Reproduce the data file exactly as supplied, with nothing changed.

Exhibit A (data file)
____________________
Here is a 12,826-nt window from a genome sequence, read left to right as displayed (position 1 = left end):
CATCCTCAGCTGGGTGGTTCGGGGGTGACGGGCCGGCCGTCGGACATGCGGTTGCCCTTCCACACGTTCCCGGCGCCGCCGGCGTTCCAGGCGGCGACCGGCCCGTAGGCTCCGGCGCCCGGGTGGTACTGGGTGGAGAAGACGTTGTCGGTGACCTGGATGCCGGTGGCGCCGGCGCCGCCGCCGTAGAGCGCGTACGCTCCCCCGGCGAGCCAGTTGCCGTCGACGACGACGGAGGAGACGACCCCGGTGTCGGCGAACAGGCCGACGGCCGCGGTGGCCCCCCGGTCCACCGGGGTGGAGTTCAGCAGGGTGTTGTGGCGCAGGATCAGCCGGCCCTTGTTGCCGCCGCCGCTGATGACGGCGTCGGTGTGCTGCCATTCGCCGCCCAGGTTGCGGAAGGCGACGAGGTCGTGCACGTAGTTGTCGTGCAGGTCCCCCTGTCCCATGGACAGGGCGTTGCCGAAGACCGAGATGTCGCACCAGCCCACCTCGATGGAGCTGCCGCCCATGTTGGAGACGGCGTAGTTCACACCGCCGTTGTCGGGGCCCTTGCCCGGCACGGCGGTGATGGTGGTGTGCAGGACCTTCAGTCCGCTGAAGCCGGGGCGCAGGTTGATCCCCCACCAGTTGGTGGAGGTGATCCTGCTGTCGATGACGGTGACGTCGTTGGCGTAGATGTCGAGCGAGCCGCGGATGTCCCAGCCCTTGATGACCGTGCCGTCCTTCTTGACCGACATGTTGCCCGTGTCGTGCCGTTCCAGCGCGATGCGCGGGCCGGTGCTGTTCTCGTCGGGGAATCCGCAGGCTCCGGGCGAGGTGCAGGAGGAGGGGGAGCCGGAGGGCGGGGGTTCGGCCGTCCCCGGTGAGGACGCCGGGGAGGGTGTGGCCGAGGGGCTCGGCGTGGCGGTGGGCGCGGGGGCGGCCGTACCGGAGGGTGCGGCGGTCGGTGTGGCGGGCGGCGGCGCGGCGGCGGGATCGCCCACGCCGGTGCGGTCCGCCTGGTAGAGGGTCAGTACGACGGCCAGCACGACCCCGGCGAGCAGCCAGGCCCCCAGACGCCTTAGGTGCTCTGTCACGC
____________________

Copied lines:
Here is a 12,826-nt window from a genome sequence, read left to right as displayed (position 1 = left end):
CATCCTCAGCTGGGTGGTTCGGGGGTGACGGGCCGGCCGTCGGACATGCGGTTGCCCTTCCACACGTTCCCGGCGCCGCCGGCGTTCCAGGCGGCGACCGGCCCGTAGGCTCCGGCGCCCGGGTGGTACTGGGTGGAGAAGACGTTGTCGGTGACCTGGATGCCGGTGGCGCCGGCGCCGCCGCCGTAGAGCGCGTACGCTCCCCCGGCGAGCCAGTTGCCGTCGACGACGACGGAGGAGACGACCCCGGTGTCGGCGAACAGGCCGACGGCCGCGGTGGCCCCCCGGTCCACCGGGGTGGAGTTCAGCAGGGTGTTGTGGCGCAGGATCAGCCGGCCCTTGTTGCCGCCGCCGCTGATGACGGCGTCGGTGTGCTGCCATTCGCCGCCCAGGTTGCGGAAGGCGACGAGGTCGTGCACGTAGTTGTCGTGCAGGTCCCCCTGTCCCATGGACAGGGCGTTGCCGAAGACCGAGATGTCGCACCAGCCCACCTCGATGGAGCTGCCGCCCATGTTGGAGACGGCGTAGTTCACACCGCCGTTGTCGGGGCCCTTGCCCGGCACGGCGGTGATGGTGGTGTGCAGGACCTTCAGTCCGCTGAAGCCGGGGCGCAGGTTGATCCCCCACCAGTTGGTGGAGGTGATCCTGCTGTCGATGACGGTGACGTCGTTGGCGTAGATGTCGAGCGAGCCGCGGATGTCCCAGCCCTTGATGACCGTGCCGTCCTTCTTGACCGACATGTTGCCCGTGTCGTGCCGTTCCAGCGCGATGCGCGGGCCGGTGCTGTTCTCGTCGGGGAATCCGCAGGCTCCGGGCGAGGTGCAGGAGGAGGGGGAGCCGGAGGGCGGGGGTTCGGCCGTCCCCGGTGAGGACGCCGGGGAGGGTGTGGCCGAGGGGCTCGGCGTGGCGGTGGGCGCGGGGGCGGCCGTACCGGAGGGTGCGGCGGTCGGTGTGGCGGGCGGCGGCGCGGCGGCGGGATCGCCCACGCCGGTGCGGTCCGCCTGGTAGAGGGTCAGTACGACGGCCAGCACGACCCCGGCGAGCAGCCAGGCCCCCAGACGCCTTAGGTGCTCTGTCACGC